Maggie Gyllenhaal has pledged her support to the #TimesUp movement – and she’s calling out this red carpet tactic at the same time.
Conversations in Hollywood have been dominated by talk of #MeToo and #TimesUp in recent months – and that extends to the red carpet. At January’s Golden Globes ceremony, celebrities were asked “why are you wearing black?” rather than “who are you wearing?”, prompting many stars to give moving answers about the importance of the movements around consent.
But actress Maggie Gyllenhaal isn’t such a fan of the tactic, it turns out. In an interview with Marie Claire, she shared how “difficult” she found discussing the movement at the Golden Globes.
“At the Golden Globes I found it difficult to discuss this because my feelings about it are very, very complicated, and the conversations that have been most exciting to me are ones that have gone on for 45 minutes,” she said.
“I found it difficult on a red carpet to respond to questions about how I was feeling in a way that felt honest to me.”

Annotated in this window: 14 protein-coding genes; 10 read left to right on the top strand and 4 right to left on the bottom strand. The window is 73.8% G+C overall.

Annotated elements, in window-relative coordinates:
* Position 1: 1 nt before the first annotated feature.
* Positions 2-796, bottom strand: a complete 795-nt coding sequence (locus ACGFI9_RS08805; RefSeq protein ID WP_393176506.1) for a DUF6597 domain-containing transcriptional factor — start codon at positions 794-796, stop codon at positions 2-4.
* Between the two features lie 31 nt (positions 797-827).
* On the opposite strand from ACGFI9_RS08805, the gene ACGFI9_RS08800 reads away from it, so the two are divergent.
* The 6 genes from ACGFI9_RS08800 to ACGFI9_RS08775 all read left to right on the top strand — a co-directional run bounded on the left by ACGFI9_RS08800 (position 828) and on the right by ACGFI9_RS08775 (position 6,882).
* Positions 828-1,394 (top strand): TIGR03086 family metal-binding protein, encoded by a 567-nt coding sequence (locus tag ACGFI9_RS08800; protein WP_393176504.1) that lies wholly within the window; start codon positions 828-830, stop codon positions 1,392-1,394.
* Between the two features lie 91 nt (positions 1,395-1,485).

I’m a feminist who supports #DueProcess. I know it hasn’t worked for us in the past but times are changing! That’s why I signed the solidarity letter & donated to the @TIMESUPNW Legal Defense Fund: https://t.co/mVGZHajolz #TimesUp JOIN ME! https://t.co/GPRrylXFTL— Maggie Gyllenhaal (@mgyllenhaal) January 2, 2018
Gyllenhaal recently posted pictures of herself at the Washington’s Women’s March.
She used the rest of the interview to talk about her involvement with #TimesUp, which she says she was a part of organising.
“One of the things I thought was amazing about it was that all of these actresses – some of whom are much younger, some of whom are much older, many of whom are my contemporaries, who most of the time are in competition with each other—joined together, all of us in one room, many people saying very smart, interesting things,” she said.
“We raised money for a legal defence fund to pay for women in all sorts of industries who need legal protection. So, that’s amazing, right? And I have said, and I have tweeted, ‘I am a feminist for due process.’ I hope that this energy, and this anger, and this pain, and this hopefulness can turn into something that is codified.”
Image: Rex Features